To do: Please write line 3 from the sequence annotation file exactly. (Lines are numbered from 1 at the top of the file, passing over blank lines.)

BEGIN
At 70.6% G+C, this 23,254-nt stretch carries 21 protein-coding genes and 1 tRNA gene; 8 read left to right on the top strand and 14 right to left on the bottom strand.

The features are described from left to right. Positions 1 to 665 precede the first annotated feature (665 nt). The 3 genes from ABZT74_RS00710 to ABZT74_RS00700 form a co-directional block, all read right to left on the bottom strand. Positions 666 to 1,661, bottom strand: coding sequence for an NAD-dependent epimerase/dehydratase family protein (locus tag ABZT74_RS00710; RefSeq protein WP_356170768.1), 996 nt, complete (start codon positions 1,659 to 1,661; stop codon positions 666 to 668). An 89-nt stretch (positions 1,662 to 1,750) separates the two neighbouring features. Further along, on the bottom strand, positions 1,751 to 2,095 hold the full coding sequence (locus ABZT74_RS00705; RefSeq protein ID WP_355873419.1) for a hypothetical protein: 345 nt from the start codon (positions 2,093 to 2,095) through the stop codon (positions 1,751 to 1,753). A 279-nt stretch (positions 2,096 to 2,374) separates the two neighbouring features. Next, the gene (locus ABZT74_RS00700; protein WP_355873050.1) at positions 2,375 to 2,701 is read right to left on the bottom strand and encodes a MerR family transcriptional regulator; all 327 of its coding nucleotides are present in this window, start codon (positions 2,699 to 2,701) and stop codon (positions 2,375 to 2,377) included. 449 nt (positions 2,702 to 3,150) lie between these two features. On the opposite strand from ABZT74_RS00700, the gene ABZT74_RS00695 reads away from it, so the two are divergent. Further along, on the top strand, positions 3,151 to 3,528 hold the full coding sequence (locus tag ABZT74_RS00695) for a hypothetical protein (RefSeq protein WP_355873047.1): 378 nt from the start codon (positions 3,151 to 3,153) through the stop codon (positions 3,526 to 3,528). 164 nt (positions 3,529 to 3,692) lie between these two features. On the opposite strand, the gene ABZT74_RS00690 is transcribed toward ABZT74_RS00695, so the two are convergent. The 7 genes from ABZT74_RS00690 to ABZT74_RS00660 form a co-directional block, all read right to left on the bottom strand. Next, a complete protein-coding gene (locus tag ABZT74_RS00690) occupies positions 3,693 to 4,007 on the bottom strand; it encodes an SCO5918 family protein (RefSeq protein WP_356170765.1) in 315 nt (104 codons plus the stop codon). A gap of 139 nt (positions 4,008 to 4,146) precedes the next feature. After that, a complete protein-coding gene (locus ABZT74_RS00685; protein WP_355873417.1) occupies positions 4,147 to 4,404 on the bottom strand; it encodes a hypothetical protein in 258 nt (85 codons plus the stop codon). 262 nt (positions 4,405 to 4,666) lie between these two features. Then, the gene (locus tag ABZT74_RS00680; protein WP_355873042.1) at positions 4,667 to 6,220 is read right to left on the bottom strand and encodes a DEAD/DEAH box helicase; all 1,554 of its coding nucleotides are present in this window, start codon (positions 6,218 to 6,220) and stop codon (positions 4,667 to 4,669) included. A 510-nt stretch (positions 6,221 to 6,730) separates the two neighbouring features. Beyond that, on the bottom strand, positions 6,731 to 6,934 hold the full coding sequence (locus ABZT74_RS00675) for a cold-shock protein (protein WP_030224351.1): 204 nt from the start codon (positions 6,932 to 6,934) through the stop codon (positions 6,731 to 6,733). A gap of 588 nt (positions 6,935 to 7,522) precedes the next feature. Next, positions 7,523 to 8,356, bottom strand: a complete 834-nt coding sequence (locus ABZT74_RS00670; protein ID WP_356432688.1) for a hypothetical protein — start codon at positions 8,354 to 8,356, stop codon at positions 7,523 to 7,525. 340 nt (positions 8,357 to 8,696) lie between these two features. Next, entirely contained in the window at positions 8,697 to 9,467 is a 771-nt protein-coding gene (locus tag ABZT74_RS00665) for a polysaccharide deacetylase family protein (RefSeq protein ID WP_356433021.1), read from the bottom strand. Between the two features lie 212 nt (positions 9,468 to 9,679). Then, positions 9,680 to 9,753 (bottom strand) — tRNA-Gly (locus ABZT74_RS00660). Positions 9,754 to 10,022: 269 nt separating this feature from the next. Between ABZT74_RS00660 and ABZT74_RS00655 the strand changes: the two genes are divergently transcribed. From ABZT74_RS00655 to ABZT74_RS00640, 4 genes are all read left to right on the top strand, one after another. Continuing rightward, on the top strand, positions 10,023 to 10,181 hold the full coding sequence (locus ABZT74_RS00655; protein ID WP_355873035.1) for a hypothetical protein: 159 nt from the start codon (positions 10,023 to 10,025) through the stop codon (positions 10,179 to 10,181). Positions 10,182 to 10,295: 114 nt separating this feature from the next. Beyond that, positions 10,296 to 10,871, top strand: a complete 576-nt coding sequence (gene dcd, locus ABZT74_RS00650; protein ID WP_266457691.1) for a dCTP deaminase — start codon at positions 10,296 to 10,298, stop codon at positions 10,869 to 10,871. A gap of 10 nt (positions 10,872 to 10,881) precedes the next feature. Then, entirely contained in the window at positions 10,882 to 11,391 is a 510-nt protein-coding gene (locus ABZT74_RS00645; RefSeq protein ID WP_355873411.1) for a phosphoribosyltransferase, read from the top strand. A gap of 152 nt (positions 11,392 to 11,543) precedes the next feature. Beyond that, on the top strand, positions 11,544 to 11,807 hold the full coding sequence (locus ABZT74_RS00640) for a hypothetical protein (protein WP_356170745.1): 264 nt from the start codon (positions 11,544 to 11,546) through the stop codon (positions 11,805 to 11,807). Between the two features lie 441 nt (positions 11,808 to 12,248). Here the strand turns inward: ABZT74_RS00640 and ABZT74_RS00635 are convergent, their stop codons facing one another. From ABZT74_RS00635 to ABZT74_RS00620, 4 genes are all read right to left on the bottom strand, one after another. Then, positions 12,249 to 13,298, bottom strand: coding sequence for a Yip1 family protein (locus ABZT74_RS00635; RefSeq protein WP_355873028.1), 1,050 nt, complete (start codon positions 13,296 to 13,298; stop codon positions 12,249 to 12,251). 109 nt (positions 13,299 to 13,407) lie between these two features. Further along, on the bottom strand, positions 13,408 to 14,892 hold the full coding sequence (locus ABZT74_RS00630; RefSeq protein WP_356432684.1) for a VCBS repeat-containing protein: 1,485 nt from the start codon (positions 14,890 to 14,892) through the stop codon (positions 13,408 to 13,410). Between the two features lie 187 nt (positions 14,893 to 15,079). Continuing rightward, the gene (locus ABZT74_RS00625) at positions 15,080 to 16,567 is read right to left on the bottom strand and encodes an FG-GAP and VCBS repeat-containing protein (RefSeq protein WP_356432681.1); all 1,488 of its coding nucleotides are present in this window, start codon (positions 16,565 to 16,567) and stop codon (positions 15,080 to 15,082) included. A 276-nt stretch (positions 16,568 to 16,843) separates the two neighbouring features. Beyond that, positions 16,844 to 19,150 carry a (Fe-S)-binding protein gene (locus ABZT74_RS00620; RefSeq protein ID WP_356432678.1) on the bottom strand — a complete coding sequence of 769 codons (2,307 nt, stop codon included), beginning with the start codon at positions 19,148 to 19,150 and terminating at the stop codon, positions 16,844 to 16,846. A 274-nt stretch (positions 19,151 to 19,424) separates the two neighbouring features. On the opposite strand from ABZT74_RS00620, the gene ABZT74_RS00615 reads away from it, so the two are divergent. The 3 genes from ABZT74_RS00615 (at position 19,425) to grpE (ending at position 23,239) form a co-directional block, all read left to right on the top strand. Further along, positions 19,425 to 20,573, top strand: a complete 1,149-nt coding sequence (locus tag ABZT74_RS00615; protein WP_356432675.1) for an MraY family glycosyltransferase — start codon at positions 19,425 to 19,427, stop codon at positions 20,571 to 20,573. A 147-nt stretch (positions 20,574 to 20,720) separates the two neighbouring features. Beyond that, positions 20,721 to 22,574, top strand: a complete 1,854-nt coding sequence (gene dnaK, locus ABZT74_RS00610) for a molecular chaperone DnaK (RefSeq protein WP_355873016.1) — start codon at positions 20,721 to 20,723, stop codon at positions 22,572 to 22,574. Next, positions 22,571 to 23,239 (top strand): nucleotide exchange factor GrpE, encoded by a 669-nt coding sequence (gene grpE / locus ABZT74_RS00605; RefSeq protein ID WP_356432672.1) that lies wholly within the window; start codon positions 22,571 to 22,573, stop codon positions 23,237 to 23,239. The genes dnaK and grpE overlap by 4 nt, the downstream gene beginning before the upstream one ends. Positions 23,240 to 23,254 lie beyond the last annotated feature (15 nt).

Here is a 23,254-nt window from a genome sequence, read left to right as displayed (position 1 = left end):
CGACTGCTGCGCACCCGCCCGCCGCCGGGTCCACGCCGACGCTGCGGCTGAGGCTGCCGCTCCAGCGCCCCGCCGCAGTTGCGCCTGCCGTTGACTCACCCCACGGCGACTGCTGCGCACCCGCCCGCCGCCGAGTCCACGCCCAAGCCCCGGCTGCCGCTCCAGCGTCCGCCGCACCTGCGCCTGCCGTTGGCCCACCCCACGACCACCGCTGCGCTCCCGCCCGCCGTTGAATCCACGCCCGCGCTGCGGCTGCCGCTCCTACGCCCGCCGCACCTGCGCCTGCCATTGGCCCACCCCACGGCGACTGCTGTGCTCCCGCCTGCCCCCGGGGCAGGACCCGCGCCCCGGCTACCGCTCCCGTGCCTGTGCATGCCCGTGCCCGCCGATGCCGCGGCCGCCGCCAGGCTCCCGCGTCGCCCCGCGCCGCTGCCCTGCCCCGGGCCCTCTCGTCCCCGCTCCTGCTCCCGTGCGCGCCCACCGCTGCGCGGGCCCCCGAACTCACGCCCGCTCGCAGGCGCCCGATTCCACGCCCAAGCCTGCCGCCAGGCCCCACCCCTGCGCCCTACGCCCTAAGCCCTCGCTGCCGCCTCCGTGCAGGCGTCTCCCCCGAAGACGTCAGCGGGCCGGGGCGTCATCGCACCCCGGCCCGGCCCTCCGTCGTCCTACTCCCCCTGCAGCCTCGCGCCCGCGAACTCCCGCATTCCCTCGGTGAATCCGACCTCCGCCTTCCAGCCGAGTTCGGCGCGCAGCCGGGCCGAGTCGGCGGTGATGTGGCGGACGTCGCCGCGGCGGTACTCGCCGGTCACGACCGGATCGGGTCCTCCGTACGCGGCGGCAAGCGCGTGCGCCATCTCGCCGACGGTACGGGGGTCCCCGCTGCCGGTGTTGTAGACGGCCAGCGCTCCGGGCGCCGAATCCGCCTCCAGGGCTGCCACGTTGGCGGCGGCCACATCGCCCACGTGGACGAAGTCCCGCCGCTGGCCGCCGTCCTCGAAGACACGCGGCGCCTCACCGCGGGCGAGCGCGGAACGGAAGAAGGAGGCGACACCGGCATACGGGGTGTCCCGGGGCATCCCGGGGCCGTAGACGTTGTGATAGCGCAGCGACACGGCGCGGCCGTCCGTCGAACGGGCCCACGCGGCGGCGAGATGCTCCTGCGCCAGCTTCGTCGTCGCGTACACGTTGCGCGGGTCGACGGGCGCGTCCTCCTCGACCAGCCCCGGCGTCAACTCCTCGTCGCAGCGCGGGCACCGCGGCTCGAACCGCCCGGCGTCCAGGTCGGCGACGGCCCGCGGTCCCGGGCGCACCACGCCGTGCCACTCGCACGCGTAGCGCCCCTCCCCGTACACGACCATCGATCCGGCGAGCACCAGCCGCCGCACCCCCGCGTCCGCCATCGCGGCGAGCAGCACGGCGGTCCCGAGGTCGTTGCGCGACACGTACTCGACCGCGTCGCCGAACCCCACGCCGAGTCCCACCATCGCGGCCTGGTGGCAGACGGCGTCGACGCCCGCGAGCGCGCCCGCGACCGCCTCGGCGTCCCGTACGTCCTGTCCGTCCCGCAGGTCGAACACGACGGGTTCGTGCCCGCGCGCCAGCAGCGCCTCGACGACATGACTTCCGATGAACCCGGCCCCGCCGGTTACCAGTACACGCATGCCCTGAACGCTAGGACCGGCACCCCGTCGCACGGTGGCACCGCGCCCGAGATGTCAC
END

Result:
Here is a 23,254-nt window from a genome sequence, read left to right as displayed (position 1 = left end):